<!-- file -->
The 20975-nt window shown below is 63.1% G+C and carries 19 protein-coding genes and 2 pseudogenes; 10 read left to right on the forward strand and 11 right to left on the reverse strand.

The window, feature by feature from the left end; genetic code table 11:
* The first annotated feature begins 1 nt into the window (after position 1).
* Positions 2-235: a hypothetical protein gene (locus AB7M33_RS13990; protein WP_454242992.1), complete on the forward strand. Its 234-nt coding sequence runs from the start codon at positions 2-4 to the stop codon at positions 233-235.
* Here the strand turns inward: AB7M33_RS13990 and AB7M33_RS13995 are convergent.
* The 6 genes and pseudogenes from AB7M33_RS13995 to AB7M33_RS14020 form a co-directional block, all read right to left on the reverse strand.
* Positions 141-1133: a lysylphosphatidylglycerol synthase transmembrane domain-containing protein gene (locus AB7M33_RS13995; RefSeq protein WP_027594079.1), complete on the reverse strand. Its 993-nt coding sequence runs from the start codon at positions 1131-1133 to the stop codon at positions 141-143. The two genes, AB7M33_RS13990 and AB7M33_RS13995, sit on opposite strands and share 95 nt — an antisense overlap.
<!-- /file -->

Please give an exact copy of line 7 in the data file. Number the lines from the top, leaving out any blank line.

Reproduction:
* Positions 141-1133: a lysylphosphatidylglycerol synthase transmembrane domain-containing protein gene (locus AB7M33_RS13995; RefSeq protein WP_027594079.1), complete on the reverse strand. Its 993-nt coding sequence runs from the start codon at positions 1131-1133 to the stop codon at positions 141-143. The two genes, AB7M33_RS13990 and AB7M33_RS13995, sit on opposite strands and share 95 nt — an antisense overlap.